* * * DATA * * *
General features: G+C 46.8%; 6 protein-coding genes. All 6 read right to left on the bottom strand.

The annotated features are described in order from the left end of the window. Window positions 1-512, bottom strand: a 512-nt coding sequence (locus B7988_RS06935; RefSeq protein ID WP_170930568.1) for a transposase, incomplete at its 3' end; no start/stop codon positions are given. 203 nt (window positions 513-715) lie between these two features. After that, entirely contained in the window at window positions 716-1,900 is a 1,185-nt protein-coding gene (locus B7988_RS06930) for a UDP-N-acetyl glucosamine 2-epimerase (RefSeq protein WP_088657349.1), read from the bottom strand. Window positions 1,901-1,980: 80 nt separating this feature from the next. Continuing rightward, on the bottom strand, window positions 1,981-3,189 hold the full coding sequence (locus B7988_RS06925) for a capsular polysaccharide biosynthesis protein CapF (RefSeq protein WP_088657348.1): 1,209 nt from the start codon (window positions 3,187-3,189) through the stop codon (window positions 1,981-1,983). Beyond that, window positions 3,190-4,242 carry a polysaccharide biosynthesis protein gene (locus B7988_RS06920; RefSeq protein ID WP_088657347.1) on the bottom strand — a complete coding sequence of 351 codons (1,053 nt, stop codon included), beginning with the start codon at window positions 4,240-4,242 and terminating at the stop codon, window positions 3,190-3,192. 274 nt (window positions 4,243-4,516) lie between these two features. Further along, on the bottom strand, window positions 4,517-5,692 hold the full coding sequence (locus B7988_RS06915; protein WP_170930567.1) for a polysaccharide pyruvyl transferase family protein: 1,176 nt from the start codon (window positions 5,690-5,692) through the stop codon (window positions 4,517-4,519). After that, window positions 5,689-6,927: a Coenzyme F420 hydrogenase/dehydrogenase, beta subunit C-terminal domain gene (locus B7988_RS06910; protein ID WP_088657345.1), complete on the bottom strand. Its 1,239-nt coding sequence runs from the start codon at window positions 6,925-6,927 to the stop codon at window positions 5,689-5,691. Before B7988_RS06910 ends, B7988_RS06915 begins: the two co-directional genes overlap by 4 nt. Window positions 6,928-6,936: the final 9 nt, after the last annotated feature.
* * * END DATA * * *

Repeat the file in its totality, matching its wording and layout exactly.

General features: G+C 46.8%; 6 protein-coding genes. All 6 read right to left on the bottom strand.

The annotated features are described in order from the left end of the window. Window positions 1-512, bottom strand: a 512-nt coding sequence (locus B7988_RS06935; RefSeq protein ID WP_170930568.1) for a transposase, incomplete at its 3' end; no start/stop codon positions are given. 203 nt (window positions 513-715) lie between these two features. After that, entirely contained in the window at window positions 716-1,900 is a 1,185-nt protein-coding gene (locus B7988_RS06930) for a UDP-N-acetyl glucosamine 2-epimerase (RefSeq protein WP_088657349.1), read from the bottom strand. Window positions 1,901-1,980: 80 nt separating this feature from the next. Continuing rightward, on the bottom strand, window positions 1,981-3,189 hold the full coding sequence (locus B7988_RS06925) for a capsular polysaccharide biosynthesis protein CapF (RefSeq protein WP_088657348.1): 1,209 nt from the start codon (window positions 3,187-3,189) through the stop codon (window positions 1,981-1,983). Beyond that, window positions 3,190-4,242 carry a polysaccharide biosynthesis protein gene (locus B7988_RS06920; RefSeq protein ID WP_088657347.1) on the bottom strand — a complete coding sequence of 351 codons (1,053 nt, stop codon included), beginning with the start codon at window positions 4,240-4,242 and terminating at the stop codon, window positions 3,190-3,192. 274 nt (window positions 4,243-4,516) lie between these two features. Further along, on the bottom strand, window positions 4,517-5,692 hold the full coding sequence (locus B7988_RS06915; protein WP_170930567.1) for a polysaccharide pyruvyl transferase family protein: 1,176 nt from the start codon (window positions 5,690-5,692) through the stop codon (window positions 4,517-4,519). After that, window positions 5,689-6,927: a Coenzyme F420 hydrogenase/dehydrogenase, beta subunit C-terminal domain gene (locus B7988_RS06910; protein ID WP_088657345.1), complete on the bottom strand. Its 1,239-nt coding sequence runs from the start codon at window positions 6,925-6,927 to the stop codon at window positions 5,689-5,691. Before B7988_RS06910 ends, B7988_RS06915 begins: the two co-directional genes overlap by 4 nt. Window positions 6,928-6,936: the final 9 nt, after the last annotated feature.